Computational Modelling Group

Developing mathematical tools to identify the genes underlying disease

28th September 2015
Research Team
Alejandra Vergara Lope
Andrew Collins

Graph representing the metadata of thousands of archive documents, documenting the social network of hundreds of League of Nations personals. Published in: Grandjean, Martin (2014).

Next-generation sequencing (NGS) of Deoxyribonucleic Acid (DNA) from patients with diseases is revolutionising medical research stimulating rapid transition towards ‘personalised’ treatment. However, progress in both research and clinical settings is hard to achieve because the interpretation of relationships between genetic variation and disease phenotypes is extremely challenging. The reason is that a large number of genomic and functional properties are complex and heterogeneous. To overcome this, simulation is an essential tool to establish the models required for genomic and functional data.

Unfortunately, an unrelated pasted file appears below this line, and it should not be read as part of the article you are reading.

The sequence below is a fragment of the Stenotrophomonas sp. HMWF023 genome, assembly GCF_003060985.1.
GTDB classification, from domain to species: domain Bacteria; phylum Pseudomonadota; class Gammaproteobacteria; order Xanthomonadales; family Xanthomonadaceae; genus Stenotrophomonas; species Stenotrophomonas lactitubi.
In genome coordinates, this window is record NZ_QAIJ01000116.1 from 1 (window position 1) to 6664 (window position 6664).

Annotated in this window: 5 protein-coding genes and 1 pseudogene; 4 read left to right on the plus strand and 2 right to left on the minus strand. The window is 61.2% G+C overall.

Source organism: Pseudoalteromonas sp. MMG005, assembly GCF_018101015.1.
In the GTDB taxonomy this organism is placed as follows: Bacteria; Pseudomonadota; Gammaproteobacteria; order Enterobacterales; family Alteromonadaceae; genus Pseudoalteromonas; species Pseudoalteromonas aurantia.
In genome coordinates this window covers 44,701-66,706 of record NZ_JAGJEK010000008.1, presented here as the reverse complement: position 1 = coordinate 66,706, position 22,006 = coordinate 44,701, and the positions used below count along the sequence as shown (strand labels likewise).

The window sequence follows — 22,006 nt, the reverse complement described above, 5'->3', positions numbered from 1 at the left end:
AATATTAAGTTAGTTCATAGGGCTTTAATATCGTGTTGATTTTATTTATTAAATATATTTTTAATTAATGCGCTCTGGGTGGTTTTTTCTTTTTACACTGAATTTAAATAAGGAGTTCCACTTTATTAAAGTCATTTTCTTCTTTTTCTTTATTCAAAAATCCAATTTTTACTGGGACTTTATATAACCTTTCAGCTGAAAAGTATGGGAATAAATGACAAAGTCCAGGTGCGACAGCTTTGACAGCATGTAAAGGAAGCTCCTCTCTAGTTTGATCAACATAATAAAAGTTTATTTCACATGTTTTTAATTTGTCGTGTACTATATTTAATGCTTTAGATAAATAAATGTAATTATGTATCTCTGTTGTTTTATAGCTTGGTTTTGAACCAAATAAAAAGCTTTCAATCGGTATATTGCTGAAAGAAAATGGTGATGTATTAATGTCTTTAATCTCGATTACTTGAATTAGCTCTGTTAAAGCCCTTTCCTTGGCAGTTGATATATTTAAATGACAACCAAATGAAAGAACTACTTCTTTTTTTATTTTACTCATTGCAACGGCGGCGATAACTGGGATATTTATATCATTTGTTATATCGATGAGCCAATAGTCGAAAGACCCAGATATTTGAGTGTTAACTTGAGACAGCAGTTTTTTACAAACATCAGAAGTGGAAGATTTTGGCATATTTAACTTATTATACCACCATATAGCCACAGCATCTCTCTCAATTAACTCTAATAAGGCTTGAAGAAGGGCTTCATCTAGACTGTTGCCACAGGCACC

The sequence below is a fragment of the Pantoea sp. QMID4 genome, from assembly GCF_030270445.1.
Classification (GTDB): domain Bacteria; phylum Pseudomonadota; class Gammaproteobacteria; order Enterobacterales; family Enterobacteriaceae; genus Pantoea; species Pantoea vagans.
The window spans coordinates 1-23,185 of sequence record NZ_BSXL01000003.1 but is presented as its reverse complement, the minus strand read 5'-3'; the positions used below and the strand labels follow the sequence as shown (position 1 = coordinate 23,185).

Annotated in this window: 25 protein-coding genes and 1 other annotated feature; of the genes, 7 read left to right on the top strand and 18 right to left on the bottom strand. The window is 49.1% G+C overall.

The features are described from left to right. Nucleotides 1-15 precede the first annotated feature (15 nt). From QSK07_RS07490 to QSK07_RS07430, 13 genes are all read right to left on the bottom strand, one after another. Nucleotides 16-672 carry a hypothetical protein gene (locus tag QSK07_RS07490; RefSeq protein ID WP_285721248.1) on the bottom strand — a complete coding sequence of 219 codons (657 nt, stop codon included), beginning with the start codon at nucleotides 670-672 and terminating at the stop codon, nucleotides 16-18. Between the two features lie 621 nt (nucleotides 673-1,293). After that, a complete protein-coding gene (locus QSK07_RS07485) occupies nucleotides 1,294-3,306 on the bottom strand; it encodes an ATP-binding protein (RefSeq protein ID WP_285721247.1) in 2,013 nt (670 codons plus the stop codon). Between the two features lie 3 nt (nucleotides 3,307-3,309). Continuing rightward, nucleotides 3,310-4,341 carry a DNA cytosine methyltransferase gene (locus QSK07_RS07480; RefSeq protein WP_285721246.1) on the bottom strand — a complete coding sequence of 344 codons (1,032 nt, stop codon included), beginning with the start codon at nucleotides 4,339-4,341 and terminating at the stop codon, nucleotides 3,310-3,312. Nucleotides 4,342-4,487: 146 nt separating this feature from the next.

The aim of this research is to build a model that will discriminate genes most likely to contain disease variation from those less likely by identifying the genetic factors that predispose disease. Furthermore, this project involves the genetic recombination, selection and mutation information and topological data in NGS variant filtering by developing machine learning methods, in particular, Bayesian Networks for ranking plausible disease-causing candidates. Successful analyses will be extremely valuable for identifying disease candidate genes in the context of NGS data with implications for ‘personalised’ medicine.


Life sciences simulation: Bioinformatics, Biomathematics, Epidemiology, NextGen Sequencing

Algorithms and computational methods: Graph Theory, Machine learning

Visualisation and data handling methods: Data Management

Simulation software: Gaussian

Programming languages and libraries: AWK, C, IPython/Jupyter Notebook, MPI, Pandas, Perl, R, Stata

Computational platforms: Iridis

Transdisciplinary tags: NGCM